Naga and Martina are very inventive magic users who are crippled by being almost too crazyto live and exist as lowly Goldfish Poop Gang. Naga developed several interesting spells, but is so self-absorbed she barely manages not to walk into walls. Martina uses magic via worshipping of a Monster she admits she made up herself and it somehow works — but who living in a visual range of sanity would even try such a thing? Which she combines with being petty, clumsy and falling for anyone she deems at least 2/3 ofTall, Dark and Handsome (until she met the real thing).
Inoue Miyako is pretty handy with computers — and for that matter, anything technological — but tends to be a fiery Genki Girl otherwise.
Kudou Taiki in Digimon Xros Wars. He not only seems, he IS an idiot. However, his strategic prowess is simply amazing, from distracting a foe by calling the wrong attack, to resist the temptation to attack from the front like any other hot blooded hero would do and instead taking an enemy vessel and blow the unsuspecting others to smithereens. AND HE'S TWELVE YEARS OLD.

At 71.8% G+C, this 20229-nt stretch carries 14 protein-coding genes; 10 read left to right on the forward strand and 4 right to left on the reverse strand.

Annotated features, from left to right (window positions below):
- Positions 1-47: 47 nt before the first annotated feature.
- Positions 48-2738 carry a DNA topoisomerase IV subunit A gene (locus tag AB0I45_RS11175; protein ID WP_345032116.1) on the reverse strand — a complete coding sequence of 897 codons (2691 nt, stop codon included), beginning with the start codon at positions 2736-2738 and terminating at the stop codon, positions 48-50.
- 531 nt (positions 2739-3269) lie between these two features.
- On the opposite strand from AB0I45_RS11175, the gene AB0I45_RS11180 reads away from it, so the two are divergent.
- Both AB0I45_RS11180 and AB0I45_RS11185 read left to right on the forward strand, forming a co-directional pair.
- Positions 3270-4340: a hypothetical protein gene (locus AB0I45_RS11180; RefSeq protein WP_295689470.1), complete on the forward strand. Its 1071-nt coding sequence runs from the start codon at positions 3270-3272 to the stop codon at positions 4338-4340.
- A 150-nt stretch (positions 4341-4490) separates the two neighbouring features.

A common Fanon view regarding Ranma Saotome, titular character of Ranma ½, but it doesn't really match canon. While he doesn't seem to care that much about schoolwork, he is implied in both canons to do at least average, he has a wide amount of eclectic knowledge and can usually be counted on to know at least something helpful about just about anything, and is pretty much an expert at improvisation and tactical thinking. Pretty much everyone he knows is impressed at his skill at spotting weaknesses in an opponent's fighting style, revising techniques (or applications of techniques), and otherwise finding a way to come out on top. The one skill he does seem to lack in is social skills, but that is justifiable partially due to Ranma being a very private person (even his "real" girlfriend, Akane Tendo, doesn't know much about him or have any insight into his thoughts) and partially due to the Muggles he interacts with naturally being scared off. Between the switching sexes with cold/hot water deal, the dangerously indiscriminate inhumanly skilled rivals, the almost-as-bad would-be love interests, the two Old Masters (one of whom is a Dirty Old Man who literally lives to grope girls and steal their underthings), and the general frickin' strangeness that seems to seek him out like flies chasing honey, it's no wonder that they consider him one of the school freaks.